Just over half of the money has already been raised, and you can help it continue to grow by buying donated prints, objects and works by artists like Michael Craig-Martin, Tacita Dean, Jeremy Deller, Isaac Julien, Howard Sooley and Wolfgang Tillmans, ranging in value from £25 (a Jeremy Deller pin badge and sticker set) to £1,250 (an Isaac Julien limited-edition boxed set of five prints, with the artist's signature).

Tilda Swinton attends the 70th annual Cannes Film Festival in 2017. (Antony Jones/Getty Images)

Swinton says that just as Jarman "was self-determinedly dedicated to process above product, to collective work, to empowering voices that might feel alienated," her excitement about the vision for Prospect Cottage lives in its projected future "as an open, inclusive and encouraging machine for the inspiration and functional working lives of those who might come and share in its special qualities" — qualities that, as a young artist, Swinton says she and many friends and fellow travellers were lucky to benefit from.

"Beyond the plaques, there are some places that offer the vision of a continued evolution as a point of encouragement and metaphysical enlightenment," she says. "I suggest that Prospect Cottage is such a place. Derek — memorably — said that he would prefer his works after his death to evaporate and disappear. For what it's worth, and in honour of the supremely contrary nature of my friend, I feel fully confident that he would be extremely enthusiastic about the generosity of this vision for the continuance of the life of his beloved Prospect Cottage as a possibility for future artists, thinkers, activists, gardeners to gain from it the practical and spiritual nourishment it lent him and for which he was — and is — eternally grateful."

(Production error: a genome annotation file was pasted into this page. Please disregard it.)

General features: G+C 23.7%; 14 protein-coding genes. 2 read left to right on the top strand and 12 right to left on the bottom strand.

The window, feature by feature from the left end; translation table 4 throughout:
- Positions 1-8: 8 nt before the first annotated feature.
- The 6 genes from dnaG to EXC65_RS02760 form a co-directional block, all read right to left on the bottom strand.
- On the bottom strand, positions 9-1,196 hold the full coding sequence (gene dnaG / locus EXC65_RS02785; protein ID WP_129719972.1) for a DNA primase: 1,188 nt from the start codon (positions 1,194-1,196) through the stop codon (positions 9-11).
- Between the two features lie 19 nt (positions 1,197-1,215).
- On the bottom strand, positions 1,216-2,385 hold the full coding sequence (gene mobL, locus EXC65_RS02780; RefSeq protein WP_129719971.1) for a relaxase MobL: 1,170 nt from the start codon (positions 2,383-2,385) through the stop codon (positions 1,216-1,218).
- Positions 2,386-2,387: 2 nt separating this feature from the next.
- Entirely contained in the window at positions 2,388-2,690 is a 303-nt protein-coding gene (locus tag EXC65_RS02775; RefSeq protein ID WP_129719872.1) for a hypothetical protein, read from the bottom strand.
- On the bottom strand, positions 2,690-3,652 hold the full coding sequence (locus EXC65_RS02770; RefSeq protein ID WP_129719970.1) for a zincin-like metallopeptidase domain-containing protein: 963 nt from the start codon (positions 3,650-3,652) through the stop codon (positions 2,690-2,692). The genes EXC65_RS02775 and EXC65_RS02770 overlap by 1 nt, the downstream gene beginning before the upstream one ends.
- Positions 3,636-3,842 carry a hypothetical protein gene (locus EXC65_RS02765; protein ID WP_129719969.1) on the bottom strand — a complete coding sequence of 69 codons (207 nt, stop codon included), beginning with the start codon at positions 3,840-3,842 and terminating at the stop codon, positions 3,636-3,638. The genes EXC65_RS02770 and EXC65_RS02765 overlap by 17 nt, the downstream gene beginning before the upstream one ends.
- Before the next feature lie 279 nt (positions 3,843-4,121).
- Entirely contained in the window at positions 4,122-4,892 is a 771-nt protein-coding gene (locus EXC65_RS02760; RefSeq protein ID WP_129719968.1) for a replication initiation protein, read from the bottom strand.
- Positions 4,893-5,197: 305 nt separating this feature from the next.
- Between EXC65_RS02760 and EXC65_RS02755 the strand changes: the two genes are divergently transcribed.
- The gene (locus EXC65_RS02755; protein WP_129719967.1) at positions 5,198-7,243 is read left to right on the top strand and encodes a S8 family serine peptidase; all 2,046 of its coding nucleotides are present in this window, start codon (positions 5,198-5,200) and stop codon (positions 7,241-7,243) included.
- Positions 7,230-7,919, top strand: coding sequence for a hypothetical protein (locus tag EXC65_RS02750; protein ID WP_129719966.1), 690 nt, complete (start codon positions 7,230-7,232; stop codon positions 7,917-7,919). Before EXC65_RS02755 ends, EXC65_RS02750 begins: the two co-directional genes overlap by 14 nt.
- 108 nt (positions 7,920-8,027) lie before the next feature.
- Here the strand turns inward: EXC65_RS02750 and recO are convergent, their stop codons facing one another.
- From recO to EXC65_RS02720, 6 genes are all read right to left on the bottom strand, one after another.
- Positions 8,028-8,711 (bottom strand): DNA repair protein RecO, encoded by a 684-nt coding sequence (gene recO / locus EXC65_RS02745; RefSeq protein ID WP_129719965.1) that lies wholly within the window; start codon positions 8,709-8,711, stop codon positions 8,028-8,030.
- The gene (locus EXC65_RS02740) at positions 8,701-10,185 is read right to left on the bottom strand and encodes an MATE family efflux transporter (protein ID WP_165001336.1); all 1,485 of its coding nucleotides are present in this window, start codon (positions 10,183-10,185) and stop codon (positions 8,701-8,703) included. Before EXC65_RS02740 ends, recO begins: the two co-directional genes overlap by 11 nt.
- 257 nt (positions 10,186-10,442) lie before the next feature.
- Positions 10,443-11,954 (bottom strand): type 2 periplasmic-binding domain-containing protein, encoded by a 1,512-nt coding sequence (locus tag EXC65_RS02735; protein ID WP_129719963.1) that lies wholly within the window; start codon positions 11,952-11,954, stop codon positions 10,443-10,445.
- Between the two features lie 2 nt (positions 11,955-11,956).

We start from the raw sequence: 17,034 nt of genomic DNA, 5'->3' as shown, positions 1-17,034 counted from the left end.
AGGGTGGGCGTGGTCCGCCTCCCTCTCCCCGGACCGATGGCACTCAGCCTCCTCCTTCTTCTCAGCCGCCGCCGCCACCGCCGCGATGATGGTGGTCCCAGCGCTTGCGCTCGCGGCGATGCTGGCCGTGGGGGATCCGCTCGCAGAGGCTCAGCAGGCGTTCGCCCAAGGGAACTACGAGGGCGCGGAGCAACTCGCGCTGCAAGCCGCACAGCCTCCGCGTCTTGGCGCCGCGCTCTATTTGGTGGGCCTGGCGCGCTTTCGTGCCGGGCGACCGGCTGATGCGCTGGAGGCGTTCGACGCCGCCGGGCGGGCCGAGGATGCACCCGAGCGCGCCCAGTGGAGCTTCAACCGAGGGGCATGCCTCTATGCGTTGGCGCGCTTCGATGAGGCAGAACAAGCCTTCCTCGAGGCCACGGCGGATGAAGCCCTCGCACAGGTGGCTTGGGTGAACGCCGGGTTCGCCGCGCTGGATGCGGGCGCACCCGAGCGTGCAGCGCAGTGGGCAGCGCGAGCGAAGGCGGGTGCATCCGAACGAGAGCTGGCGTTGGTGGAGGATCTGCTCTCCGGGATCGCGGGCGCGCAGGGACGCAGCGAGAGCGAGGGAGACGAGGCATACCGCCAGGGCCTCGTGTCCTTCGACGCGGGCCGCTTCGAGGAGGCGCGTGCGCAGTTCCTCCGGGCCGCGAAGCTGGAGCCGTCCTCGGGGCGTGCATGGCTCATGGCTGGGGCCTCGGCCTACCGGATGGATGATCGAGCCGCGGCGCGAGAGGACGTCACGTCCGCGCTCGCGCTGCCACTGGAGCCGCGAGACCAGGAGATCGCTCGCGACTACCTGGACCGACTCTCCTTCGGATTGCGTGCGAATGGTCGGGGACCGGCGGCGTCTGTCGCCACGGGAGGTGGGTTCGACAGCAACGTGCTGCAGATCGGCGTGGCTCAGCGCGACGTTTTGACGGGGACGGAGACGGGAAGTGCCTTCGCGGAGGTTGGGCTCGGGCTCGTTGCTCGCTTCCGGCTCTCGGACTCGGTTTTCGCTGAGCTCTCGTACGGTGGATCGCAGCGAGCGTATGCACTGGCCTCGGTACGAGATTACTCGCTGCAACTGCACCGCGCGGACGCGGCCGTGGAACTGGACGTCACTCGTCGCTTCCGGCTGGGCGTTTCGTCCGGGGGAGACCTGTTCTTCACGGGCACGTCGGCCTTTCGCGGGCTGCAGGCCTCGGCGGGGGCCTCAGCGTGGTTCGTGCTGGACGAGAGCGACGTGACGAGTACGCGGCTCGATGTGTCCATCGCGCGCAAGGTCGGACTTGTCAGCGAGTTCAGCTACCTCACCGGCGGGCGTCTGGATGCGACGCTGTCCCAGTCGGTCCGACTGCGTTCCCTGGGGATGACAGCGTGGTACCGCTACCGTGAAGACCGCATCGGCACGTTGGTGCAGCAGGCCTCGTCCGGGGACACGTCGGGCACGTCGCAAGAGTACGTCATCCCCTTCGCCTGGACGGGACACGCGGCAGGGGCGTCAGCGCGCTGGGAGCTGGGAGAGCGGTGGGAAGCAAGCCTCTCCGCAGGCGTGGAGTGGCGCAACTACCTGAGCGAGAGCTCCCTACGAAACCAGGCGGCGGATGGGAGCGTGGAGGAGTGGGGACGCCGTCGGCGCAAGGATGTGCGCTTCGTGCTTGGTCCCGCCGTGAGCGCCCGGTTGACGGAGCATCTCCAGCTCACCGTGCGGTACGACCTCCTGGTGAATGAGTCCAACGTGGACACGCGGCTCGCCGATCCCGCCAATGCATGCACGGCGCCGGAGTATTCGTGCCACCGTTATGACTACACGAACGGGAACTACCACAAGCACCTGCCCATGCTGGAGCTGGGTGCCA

You can do your part to help Swinton fulfil this mission here.


Peter Knegt (he/him) is a writer, producer and host for CBC Arts. He writes the LGBTQ-culture column Queeries (winner of the Digital Publishing Award for best digital column in Canada) and hosts and produces the talk series Here & Queer. He's also spearheaded the launch and production of series Canada's a Drag, variety special Queer Pride Inside, and interactive projects Superqueeroes and The 2010s: The Decade Canadian Artists Stopped Saying Sorry. Collectively, these projects have won Knegt four Canadian Screen Awards. Beyond CBC, Knegt is also the filmmaker of numerous short films, the author of the book About Canada: Queer Rights and the host of the monthly film series Queer Cinema Club at Toronto's Paradise Theatre. You can follow him on Instagram and Twitter with the same obvious handle: @peterknegt.